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UNT Air Force and Army ROTC honor fallen 9/11 responders with a stair climb

UNT Air Force and Army ROTC honor fallen 9/11 responders with a stair climb

UNT Air Force and Army ROTC honor fallen 9/11 responders with a stair climb
September 12
09:05 2019

While most Denton residents were waking up to go about their day, approximately 100 UNT Air Force and Army ROTC cadets were participating in a memorial stair climb on Sept. 11.

For around 15 years, UNT’s AFROTC detachment has participated in the 9/11 Memorial Stair Climb to honor the fallen responders of the terrorist attacks of that day. This is the first year that the Army ROTC has joined them.

“This the first year we’re opening it to the public [too],” said Sammie Bonnie, a lieutenant colonel and detachment commander of Detachment 835. “We’ve decided to progress from cadet remembrance to community awareness.”

Bonnie said that several people have asked to join the stair climb in the past.

“It was really meaningful for the cadets that are joining the Air Force, but we realized we live in a community that strongly supports our military,” Bonnie said. “We thought, why not formalize it? We can open it up and host it [at] Apogee Stadium. The athletic department has been very gracious to allow us to use it and we’ve got the room.”

Police officers and community members also joined the AFROTC and Army ROTC in the event where they climbed the equivalent of 110 flights of stairs, which is the same amount responders had to climb in the World Trade Center that day. Audio from Flight 11 and New York Fire Department’s radio during those attacks was also played during the climb to simulate what responders heard as they were going through the buildings. Participants were  soaked in sweat before the sun rose that morning.

“There aren’t very many opportunities to honor the people who sacrificed so much on such an impactful day in American history,” senior cadet Amelia Hicks said. “One of our Air Force core values is service before self and this is one of those times where that really comes into play. You get to experience their sacrifice, even if it’s only a fraction of it.”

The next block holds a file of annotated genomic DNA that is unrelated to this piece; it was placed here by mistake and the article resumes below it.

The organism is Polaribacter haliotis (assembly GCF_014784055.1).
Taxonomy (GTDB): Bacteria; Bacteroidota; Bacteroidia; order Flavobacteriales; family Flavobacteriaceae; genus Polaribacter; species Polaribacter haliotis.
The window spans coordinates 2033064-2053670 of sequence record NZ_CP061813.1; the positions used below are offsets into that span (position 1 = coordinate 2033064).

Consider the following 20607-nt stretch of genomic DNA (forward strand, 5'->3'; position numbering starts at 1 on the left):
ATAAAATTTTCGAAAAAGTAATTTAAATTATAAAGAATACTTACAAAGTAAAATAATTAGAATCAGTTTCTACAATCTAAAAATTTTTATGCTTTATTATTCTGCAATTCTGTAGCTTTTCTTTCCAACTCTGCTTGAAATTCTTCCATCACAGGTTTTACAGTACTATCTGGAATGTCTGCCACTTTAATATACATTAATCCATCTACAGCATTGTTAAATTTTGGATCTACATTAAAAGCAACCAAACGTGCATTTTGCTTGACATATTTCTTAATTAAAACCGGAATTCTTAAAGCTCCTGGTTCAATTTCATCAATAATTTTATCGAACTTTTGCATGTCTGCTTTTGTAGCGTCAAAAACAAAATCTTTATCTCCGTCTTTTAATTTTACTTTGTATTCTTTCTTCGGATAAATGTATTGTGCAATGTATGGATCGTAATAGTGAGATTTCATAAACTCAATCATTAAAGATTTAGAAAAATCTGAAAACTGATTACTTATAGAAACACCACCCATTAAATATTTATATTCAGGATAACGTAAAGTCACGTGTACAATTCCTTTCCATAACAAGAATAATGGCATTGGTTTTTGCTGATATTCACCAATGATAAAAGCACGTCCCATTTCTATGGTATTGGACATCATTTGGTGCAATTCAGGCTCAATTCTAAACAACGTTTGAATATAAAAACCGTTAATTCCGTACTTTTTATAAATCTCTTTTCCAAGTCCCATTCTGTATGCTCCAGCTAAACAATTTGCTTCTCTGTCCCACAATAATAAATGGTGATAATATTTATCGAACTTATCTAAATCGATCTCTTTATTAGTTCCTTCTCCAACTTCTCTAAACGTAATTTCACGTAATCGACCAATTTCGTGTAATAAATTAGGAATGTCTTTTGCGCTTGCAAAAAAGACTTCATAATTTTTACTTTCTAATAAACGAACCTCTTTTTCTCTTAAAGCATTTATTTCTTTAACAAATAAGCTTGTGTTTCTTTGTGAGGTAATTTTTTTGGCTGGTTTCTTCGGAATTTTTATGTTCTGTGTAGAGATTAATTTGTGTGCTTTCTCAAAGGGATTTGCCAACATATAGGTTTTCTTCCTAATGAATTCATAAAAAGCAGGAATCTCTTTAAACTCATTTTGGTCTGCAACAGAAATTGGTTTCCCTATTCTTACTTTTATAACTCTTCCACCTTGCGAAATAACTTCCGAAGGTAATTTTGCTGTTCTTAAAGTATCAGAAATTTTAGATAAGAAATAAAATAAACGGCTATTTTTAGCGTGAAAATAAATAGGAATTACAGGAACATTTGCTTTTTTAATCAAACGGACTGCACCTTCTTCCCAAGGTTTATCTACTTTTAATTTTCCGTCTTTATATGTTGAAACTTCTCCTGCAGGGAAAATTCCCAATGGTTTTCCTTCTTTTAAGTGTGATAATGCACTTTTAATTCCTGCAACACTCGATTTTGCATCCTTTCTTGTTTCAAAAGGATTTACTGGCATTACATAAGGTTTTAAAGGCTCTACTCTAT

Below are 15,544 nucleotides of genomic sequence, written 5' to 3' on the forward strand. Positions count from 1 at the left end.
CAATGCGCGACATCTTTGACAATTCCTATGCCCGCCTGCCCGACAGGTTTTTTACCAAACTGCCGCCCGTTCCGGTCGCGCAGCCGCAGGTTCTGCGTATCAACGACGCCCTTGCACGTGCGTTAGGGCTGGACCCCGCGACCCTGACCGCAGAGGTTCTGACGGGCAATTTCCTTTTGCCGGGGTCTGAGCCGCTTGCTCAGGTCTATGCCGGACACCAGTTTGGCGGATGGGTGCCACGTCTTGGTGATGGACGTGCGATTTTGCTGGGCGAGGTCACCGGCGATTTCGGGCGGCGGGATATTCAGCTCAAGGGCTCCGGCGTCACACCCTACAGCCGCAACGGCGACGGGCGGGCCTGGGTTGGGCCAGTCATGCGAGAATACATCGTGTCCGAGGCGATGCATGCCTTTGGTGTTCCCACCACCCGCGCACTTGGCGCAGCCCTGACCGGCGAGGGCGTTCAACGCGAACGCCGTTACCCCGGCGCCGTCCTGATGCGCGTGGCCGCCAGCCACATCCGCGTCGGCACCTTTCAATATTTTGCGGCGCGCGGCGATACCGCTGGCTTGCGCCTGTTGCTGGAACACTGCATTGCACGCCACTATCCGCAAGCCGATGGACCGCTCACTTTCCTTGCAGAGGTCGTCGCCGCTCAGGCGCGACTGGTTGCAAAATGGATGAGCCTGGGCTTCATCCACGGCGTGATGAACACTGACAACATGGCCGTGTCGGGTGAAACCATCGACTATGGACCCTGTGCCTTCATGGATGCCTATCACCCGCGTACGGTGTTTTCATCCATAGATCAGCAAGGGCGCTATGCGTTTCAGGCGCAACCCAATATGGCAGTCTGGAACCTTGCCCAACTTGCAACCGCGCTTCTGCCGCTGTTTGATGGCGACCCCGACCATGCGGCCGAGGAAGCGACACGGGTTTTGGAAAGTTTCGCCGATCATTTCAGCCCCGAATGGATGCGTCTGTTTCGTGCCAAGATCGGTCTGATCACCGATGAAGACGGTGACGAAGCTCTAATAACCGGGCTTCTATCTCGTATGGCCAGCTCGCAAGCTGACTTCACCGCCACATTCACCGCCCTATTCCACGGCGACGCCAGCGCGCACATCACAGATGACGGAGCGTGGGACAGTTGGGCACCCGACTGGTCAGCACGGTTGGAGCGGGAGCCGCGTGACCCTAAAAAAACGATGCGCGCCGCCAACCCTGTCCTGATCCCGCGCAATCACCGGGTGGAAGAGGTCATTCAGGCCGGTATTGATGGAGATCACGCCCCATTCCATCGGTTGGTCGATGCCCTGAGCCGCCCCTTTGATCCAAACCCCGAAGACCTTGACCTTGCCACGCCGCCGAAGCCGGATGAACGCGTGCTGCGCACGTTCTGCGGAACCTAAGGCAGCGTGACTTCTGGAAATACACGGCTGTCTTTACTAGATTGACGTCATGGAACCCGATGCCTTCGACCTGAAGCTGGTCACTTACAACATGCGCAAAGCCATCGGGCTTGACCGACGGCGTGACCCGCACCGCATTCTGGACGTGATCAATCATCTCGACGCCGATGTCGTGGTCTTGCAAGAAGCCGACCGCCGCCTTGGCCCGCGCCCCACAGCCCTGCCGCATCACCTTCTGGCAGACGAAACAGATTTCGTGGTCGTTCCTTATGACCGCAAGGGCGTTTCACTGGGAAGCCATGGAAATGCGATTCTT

Although she was too young to remember the attacks, Hicks said that it is a huge part of America’s identity.

“It’s something that we won’t ever forget. As a future member of the Air Force and as an American civilian, it’s definitely in my best interest to take part in honoring that.”

Bradley Huffman, Public Affairs Officer for Detachment 835, was 8 years old when the twin towers were attacked.

“I remember my dad walking me home from school that day,” Huffman said. “I wasn’t really familiar with what was happening, but I remember that night, I was watching the president give a speech to the nation and something really stuck with me because it was a really important day for our nation. [My dad] said that something really bad had happened to our country.”

While sophomore cadet Caleb Fay was too young to remember the attacks, he said that he understands that he grew up in an entirely new world and it helps him understand the significance in participating in events like this.

“My father is in the fire service, so I was brought up on the values of understanding how significant it is to honor fallen warriors, fallen heroes,” Fay said. “Speaking for the entire detachment, we understand that the men and women who dedicated their lives on 9/11, we should never forget. If they can dedicate their lives, we can dedicate a few flights of stairs.”

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Military members, first responders and civilian alike ran laps up and down the stairs of Apogee Stadium during the 9/11 Memorial Stair Climb Sept. 11, 2019 to honor those who lost their lives in one of the deadliest terrorist attacks in U.S. history. Image by Jelani GIbson

Featured Image: Members of the AFROTC Detachment 835 jog across Apogee Stadium as they participate in the 9/11 Memorial Stair Climb. Image by Isabel Anes

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Rebecca Najera

Rebecca Najera

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